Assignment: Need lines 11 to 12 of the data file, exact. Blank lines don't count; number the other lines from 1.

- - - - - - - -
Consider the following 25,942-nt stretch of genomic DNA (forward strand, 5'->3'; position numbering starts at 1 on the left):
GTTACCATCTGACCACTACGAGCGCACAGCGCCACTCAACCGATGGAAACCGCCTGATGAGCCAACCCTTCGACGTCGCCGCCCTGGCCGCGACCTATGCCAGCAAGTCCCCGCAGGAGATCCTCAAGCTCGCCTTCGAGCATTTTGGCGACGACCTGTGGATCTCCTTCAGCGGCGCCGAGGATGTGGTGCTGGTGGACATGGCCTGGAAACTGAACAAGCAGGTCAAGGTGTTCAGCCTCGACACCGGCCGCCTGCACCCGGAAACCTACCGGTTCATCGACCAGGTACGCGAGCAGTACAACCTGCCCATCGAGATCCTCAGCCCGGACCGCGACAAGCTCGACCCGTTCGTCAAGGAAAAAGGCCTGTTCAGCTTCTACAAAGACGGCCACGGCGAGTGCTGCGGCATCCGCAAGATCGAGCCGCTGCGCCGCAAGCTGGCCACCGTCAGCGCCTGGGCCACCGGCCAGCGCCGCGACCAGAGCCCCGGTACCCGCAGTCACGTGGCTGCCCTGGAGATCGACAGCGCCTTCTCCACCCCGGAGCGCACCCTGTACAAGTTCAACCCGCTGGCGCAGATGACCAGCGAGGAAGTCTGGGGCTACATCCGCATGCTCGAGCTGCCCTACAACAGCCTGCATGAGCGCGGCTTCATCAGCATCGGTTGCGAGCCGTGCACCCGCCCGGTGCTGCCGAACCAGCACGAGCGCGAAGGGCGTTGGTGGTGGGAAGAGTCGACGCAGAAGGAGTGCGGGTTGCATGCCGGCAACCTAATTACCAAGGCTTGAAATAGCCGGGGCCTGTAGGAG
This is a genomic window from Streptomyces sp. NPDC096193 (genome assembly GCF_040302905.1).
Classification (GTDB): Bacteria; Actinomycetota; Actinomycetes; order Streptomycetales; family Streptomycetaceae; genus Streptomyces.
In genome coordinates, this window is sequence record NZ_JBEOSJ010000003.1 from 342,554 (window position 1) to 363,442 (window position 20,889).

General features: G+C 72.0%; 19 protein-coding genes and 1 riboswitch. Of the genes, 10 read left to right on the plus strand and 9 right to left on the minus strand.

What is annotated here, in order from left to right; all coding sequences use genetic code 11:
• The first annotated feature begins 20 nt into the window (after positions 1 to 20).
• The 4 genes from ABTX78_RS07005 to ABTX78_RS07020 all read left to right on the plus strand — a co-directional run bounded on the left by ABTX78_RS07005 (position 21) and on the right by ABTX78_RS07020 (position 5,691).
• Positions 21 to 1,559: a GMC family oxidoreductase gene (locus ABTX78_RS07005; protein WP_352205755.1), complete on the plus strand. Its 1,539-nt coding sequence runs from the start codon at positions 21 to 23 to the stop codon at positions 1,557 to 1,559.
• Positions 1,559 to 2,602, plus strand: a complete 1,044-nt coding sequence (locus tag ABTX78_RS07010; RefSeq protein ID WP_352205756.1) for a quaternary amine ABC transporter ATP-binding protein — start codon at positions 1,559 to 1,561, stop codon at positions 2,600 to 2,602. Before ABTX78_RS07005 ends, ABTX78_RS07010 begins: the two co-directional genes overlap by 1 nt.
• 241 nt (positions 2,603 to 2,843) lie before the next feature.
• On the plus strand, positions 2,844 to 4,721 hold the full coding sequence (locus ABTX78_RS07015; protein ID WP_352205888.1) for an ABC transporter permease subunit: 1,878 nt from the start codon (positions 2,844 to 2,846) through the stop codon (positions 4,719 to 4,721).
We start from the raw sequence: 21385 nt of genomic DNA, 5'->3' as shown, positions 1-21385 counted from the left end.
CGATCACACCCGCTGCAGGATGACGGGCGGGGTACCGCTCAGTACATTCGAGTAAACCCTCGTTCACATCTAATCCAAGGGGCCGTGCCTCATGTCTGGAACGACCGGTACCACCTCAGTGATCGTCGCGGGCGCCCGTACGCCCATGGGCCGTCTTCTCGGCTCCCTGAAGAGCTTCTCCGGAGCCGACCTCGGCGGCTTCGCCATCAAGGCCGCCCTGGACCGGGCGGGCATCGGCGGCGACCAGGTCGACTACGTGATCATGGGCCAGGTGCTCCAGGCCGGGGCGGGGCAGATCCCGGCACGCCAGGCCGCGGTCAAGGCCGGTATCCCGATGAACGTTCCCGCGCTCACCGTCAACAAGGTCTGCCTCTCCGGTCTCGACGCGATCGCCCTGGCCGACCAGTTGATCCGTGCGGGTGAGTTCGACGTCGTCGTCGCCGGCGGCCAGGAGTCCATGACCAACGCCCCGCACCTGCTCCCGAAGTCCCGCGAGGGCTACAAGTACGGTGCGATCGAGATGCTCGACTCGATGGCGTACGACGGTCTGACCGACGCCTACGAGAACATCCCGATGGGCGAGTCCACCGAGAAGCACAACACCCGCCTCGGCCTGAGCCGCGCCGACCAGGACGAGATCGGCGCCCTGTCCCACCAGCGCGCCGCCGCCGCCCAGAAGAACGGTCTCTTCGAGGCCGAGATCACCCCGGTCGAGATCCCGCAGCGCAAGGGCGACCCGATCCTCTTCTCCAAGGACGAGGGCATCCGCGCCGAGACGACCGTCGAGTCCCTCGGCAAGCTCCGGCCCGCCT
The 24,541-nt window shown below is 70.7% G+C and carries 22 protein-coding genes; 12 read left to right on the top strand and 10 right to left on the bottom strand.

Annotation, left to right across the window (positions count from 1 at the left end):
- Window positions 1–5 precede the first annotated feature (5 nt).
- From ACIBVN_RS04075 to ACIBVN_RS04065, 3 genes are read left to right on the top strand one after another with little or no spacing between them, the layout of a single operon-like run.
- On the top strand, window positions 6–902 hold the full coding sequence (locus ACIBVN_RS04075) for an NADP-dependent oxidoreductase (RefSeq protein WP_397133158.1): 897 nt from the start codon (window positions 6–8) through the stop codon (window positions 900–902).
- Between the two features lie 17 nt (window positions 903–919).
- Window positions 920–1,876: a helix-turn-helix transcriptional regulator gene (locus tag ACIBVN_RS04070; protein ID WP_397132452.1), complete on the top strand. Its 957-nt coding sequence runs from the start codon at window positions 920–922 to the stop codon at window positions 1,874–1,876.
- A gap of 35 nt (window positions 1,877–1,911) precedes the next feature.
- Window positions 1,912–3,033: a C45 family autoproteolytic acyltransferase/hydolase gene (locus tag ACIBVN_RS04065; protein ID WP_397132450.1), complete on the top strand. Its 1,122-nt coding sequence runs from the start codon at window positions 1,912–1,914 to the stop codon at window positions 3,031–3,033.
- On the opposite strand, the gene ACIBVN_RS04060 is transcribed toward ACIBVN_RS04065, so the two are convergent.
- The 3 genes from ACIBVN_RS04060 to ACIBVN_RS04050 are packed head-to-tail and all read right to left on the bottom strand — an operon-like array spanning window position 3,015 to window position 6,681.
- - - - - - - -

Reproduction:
• Positions 1,559 to 2,602, plus strand: a complete 1,044-nt coding sequence (locus tag ABTX78_RS07010; RefSeq protein ID WP_352205756.1) for a quaternary amine ABC transporter ATP-binding protein — start codon at positions 1,559 to 1,561, stop codon at positions 2,600 to 2,602. Before ABTX78_RS07005 ends, ABTX78_RS07010 begins: the two co-directional genes overlap by 1 nt.
• 241 nt (positions 2,603 to 2,843) lie before the next feature.